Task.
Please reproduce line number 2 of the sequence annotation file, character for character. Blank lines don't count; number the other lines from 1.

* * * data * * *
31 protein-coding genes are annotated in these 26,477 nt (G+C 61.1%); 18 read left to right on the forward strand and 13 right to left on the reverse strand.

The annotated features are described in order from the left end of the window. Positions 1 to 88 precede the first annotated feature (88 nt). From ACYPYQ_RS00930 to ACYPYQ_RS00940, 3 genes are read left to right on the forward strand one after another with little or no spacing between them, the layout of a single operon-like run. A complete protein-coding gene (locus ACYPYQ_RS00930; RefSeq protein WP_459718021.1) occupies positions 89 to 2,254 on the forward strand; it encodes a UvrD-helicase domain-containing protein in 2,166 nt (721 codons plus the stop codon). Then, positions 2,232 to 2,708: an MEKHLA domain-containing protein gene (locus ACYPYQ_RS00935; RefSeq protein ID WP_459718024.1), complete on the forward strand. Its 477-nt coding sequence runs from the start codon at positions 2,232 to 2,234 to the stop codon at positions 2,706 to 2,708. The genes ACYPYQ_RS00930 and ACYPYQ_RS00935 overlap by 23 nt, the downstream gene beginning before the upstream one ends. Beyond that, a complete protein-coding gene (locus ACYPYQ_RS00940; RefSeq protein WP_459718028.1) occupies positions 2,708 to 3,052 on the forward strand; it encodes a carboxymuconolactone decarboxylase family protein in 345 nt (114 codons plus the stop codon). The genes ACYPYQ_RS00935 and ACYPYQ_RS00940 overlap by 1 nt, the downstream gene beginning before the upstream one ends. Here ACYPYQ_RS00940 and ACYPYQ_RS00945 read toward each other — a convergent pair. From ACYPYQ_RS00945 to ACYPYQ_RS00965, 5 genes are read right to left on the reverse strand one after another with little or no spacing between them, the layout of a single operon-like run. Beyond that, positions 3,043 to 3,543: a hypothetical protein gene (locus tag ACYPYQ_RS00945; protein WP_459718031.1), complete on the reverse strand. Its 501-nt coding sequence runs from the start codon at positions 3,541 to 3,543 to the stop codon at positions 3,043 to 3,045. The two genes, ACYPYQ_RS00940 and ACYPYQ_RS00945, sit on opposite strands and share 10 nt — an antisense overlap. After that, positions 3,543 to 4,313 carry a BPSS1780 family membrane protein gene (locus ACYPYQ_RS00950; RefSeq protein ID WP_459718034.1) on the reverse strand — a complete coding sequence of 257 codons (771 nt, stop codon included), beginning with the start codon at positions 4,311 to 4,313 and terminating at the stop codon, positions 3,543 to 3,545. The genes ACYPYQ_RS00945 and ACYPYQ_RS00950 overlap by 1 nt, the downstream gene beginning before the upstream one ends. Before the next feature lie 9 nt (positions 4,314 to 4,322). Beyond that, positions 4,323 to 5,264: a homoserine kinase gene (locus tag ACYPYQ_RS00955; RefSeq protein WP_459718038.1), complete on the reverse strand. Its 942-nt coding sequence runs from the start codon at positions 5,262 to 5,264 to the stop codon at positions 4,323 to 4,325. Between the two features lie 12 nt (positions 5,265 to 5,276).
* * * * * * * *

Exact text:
The annotated features are described in order from the left end of the window. Positions 1 to 88 precede the first annotated feature (88 nt). From ACYPYQ_RS00930 to ACYPYQ_RS00940, 3 genes are read left to right on the forward strand one after another with little or no spacing between them, the layout of a single operon-like run. A complete protein-coding gene (locus ACYPYQ_RS00930; RefSeq protein WP_459718021.1) occupies positions 89 to 2,254 on the forward strand; it encodes a UvrD-helicase domain-containing protein in 2,166 nt (721 codons plus the stop codon). Then, positions 2,232 to 2,708: an MEKHLA domain-containing protein gene (locus ACYPYQ_RS00935; RefSeq protein ID WP_459718024.1), complete on the forward strand. Its 477-nt coding sequence runs from the start codon at positions 2,232 to 2,234 to the stop codon at positions 2,706 to 2,708. The genes ACYPYQ_RS00930 and ACYPYQ_RS00935 overlap by 23 nt, the downstream gene beginning before the upstream one ends. Beyond that, a complete protein-coding gene (locus ACYPYQ_RS00940; RefSeq protein WP_459718028.1) occupies positions 2,708 to 3,052 on the forward strand; it encodes a carboxymuconolactone decarboxylase family protein in 345 nt (114 codons plus the stop codon). The genes ACYPYQ_RS00935 and ACYPYQ_RS00940 overlap by 1 nt, the downstream gene beginning before the upstream one ends. Here ACYPYQ_RS00940 and ACYPYQ_RS00945 read toward each other — a convergent pair. From ACYPYQ_RS00945 to ACYPYQ_RS00965, 5 genes are read right to left on the reverse strand one after another with little or no spacing between them, the layout of a single operon-like run. Beyond that, positions 3,043 to 3,543: a hypothetical protein gene (locus tag ACYPYQ_RS00945; protein WP_459718031.1), complete on the reverse strand. Its 501-nt coding sequence runs from the start codon at positions 3,541 to 3,543 to the stop codon at positions 3,043 to 3,045. The two genes, ACYPYQ_RS00940 and ACYPYQ_RS00945, sit on opposite strands and share 10 nt — an antisense overlap. After that, positions 3,543 to 4,313 carry a BPSS1780 family membrane protein gene (locus ACYPYQ_RS00950; RefSeq protein ID WP_459718034.1) on the reverse strand — a complete coding sequence of 257 codons (771 nt, stop codon included), beginning with the start codon at positions 4,311 to 4,313 and terminating at the stop codon, positions 3,543 to 3,545. The genes ACYPYQ_RS00945 and ACYPYQ_RS00950 overlap by 1 nt, the downstream gene beginning before the upstream one ends. Before the next feature lie 9 nt (positions 4,314 to 4,322). Beyond that, positions 4,323 to 5,264: a homoserine kinase gene (locus tag ACYPYQ_RS00955; RefSeq protein WP_459718038.1), complete on the reverse strand. Its 942-nt coding sequence runs from the start codon at positions 5,262 to 5,264 to the stop codon at positions 4,323 to 4,325. Between the two features lie 12 nt (positions 5,265 to 5,276).